It is so obviously a bad solution ot the UK’s “problems” with the EU, but it is almost certainly what  David Cameron will be offering us in the forthcoming referendum, aided and abetted, no doubt, by the CIB. It is sad indeed that an organisation claiming to be “the voice of business” dopes nothing more than play silly games.

Much ado about TTIP, but will it ever be signed?

Opposition to the planned EU-US trade deal known as TTIP – the Transatlantic Trade and Investment Partnership – is coming from a number of different quarters. Our Chairman, Edward Spalton, was one of many people to receive an e-mail from the on-line campaigning organisation “38 Degrees” soliciting financial support for its anti-TTIP campaign. The left-of–centre Campaign Against Euro-Federalism is also a staunch opponent In a recent newsletter, it claimed that TTIP would be “a means for the transnational corporations to rule with secret courts and to override national governments and parliaments.” In other words, TTIP is far from being just a simple free trade agreement. “TTIP will force all Europeans to take Greece’s medicine” claimed a headline on the Politicos website, while concerns have been expressed that TTIP would result in the privatisation of the National Health Service. One UKIP MEP claims to have received over 10,000 e-mails from ordinary members of the public concerned about the implications of the deal. Even if some of the wilder claims have no basis in fact, the strong support for TTIP from the big multinationals suggests that they will be the biggest beneficiaries from the proposals to harmonise regulation across the Atlantic and that small businesses and ordinary people will see little benefit.

A sense of perspective is required here. Will TTIP ever happen? Comprehensive free trade agreements between two different countries are being increasingly superseded by wider agreements on standards under the auspices of various international bodies, such as UNECE, the United Nations Economic Commission for Europe and ISO, the International Organisation for Standardisation (and interestingly, an independent, non-governmental organisation). Agreements negotiated under these bodies tend to cover only a limited range of items, but they take a lot less time than a full Free Trade agreement. It is therefore misleading for some eurosceptics to emphasise that Iceland and Switzerland have Free Trade agreements with China whereas the EU does not, for the EU has signed a number of Memoranda of Understanding (MoU) with China, which facilitate trade. Individual MoUs, like agreements negotiated by UNECE or ISO, are limited in scope, but if enough are signed, they are a good substitute for a full-blown Free Trade agreement and are far easier to agree.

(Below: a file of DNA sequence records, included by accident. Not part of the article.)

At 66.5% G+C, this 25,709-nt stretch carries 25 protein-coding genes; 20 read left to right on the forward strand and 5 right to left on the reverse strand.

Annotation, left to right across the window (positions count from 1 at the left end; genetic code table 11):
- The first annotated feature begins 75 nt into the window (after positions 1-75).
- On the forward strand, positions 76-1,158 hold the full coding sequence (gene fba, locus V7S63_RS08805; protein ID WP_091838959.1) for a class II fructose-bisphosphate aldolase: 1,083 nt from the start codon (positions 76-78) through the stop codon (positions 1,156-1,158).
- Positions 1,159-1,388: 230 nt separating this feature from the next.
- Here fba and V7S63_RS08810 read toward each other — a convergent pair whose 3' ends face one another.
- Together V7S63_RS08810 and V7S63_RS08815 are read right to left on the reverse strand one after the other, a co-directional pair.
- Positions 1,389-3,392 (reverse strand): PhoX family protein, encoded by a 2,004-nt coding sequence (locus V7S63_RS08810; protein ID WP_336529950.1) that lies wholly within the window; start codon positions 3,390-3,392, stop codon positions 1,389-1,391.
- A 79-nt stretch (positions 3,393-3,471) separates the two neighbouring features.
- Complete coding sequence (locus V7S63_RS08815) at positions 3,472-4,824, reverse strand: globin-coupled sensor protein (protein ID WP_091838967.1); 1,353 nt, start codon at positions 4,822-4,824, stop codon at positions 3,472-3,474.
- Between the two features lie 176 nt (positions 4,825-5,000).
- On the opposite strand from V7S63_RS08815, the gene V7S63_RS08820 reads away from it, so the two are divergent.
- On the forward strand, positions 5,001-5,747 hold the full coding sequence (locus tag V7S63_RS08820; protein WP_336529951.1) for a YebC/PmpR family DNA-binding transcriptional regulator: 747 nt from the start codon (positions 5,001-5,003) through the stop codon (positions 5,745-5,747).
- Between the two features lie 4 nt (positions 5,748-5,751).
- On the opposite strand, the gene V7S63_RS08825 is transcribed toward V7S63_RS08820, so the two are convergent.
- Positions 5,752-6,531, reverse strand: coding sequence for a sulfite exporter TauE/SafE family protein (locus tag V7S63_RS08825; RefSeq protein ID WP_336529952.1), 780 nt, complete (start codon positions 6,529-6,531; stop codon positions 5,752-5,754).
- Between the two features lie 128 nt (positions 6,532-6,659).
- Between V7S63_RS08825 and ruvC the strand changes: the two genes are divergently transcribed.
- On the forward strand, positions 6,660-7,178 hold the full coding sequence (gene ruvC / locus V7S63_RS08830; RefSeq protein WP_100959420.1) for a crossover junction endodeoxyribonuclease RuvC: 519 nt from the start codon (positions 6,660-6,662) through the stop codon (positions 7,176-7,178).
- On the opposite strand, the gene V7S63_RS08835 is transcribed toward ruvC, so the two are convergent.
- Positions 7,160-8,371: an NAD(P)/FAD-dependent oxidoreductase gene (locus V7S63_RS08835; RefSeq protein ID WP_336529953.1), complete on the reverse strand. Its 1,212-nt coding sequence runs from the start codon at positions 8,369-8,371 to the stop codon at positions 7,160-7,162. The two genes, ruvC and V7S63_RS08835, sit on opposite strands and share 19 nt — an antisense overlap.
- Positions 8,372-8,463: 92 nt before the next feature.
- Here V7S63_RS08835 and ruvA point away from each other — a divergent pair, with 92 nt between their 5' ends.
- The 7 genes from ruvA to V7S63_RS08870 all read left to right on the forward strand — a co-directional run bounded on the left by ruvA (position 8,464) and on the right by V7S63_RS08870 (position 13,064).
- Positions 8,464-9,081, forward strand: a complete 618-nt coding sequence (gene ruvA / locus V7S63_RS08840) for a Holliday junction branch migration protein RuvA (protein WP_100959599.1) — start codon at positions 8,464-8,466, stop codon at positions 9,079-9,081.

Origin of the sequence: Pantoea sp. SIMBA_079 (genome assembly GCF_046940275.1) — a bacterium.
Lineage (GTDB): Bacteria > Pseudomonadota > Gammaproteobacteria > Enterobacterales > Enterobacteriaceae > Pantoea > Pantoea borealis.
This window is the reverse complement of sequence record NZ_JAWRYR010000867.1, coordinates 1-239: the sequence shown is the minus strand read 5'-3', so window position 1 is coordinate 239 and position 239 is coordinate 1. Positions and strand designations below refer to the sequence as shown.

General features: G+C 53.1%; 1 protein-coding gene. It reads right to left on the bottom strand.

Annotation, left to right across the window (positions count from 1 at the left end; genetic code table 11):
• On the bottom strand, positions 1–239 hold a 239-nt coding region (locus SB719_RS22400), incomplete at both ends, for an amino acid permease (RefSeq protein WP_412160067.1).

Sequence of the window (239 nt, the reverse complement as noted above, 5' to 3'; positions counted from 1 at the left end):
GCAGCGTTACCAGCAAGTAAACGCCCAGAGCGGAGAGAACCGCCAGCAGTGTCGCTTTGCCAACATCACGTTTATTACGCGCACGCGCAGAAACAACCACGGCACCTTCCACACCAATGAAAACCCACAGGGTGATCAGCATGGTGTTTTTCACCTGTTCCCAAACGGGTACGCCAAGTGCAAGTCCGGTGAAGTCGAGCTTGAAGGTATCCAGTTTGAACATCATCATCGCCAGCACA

So TTIP is not the only way whereby trade between the EU and the USA might be liberalised. Indeed, its very complexity means that hopes of signing the deal by the end of the year look unlikely to happen. In fact, a number of informed observers including Dr Richard North and the Bruges Group’s Robert Oulds are dubious that it will ever be completed. President Barack Obama is keen to see an agreement signed, as are number of senior figures in the EU, but given how long it has taken to negotiate other free trade deals, can such a complex deal, covering so many areas of standardisation and their monitoring, be finalised in just a few months? Can it overcome the opposition from trade unions, genuine free marketeers and some important political figures in the USA?

One thing is clear. David Cameron chose to cite TTIP as an example of the benefits the UK enjoys by being a member of the European Union. He claimed that the UK would be the biggest European beneficiary of a free trade deal with the USA. The reality is that if we left the EU, we would still be able to trade with the US. We might be able to “piggy back” onto TTIP, although we may decide we would not wish to do so. We may find our own request for free trade negotiations pushed to one side in Washington if TTIP is in the final stages of negotiation when we withdraw, but it could well be possible for us to enjoy a better trading relationship less geared up to the interests of the big multinationals and less prone to interference by lobbyists if we left. One thing is certain:- if Cameron tries to use TTIP as a reason for voting to stay within the EU when the referendum takes place, he may well find this tactic will misfire badly.